North Korea looks to be preparing a launch that could torpedo peace talks

  • North Korea appears to be planning a satellite launch, something that has ruined multiple previous dialogues between the US and Pyongyang before.
  • Satellite launches use the same technology that ballistic missile use, so it's a sneaky way that North Korea has gotten around previous agreements, but the US likely won't stand for it.
  • Meanwhile, President Donald Trump appears to be preparing for war with North Korea, and the satellite launch could be the jumping off point.


Despite a visible and encouraging thaw in relations between North and South Korea, Pyongyang appears to be readying a move that could torpedo upcoming talks with the US, and potentially bring about an all-out war.

The launch in question isn't a missile launch, which has often stoked tensions before, but a satellite launch, and it demonstrates how fraught talks between the US and North Korea have become.

Time and time again, the US and North Korea have entered into talks with the goal of denuclearization, but more often than not, North Korea blows up the deal by launching a satellite vehicle. While past agreements between North Korea and the US have prohibited missile testing, negotiators in Pyongyang have cleverly exploited the fact that the agreements don't touch on space programs.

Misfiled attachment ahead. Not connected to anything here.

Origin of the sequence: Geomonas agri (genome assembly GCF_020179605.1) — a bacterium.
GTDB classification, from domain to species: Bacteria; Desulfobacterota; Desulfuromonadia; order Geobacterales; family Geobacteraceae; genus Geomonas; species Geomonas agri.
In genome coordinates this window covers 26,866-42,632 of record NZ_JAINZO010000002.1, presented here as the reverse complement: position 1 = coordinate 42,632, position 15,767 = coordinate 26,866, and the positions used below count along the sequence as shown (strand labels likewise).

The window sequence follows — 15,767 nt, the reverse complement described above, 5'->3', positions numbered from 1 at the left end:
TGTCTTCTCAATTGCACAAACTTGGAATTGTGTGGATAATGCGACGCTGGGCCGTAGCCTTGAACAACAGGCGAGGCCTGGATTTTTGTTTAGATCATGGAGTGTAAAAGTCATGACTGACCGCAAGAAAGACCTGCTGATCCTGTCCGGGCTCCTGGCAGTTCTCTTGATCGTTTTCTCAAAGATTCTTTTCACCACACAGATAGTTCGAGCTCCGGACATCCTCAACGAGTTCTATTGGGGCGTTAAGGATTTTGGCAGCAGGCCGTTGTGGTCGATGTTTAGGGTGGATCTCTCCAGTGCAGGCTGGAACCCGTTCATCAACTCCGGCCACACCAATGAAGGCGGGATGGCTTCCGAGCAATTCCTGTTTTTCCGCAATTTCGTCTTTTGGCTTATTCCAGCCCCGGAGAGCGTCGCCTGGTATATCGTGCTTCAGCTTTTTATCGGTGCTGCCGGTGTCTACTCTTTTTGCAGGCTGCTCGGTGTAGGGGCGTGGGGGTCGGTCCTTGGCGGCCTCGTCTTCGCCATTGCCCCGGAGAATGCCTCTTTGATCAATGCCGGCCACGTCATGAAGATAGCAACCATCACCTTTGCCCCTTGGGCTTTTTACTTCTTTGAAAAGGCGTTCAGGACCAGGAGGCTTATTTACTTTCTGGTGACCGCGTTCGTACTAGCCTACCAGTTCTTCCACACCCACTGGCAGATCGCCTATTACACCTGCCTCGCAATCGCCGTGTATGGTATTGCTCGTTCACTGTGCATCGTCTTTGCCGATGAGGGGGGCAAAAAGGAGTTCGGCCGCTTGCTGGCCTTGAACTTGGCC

Launching a satellite into Earth's orbit requires much of the same technology that North Korea uses to launch a ballistic missile, and potentially a nuclear warhead. So the US has always rejected this cleverness and abandoned multiple rounds of talks with North Korea after satellite launches.

But now, as North Korea prepares to meet face-to-face with a sitting US president for the first time in history, experts assess it's working on another satellite launch.

"Pyongyang and Washington's position on their satellite launches are radically different, and thus a crisis may arise once again and one cannot say it will not end up with a war," Cheong Seong-chang, a senior researcher at the Sejong Institute, told NK News.

RELATED: Every missile launch conducted by North Korea in 2017

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Every missile launch conducted by North Korea in 2017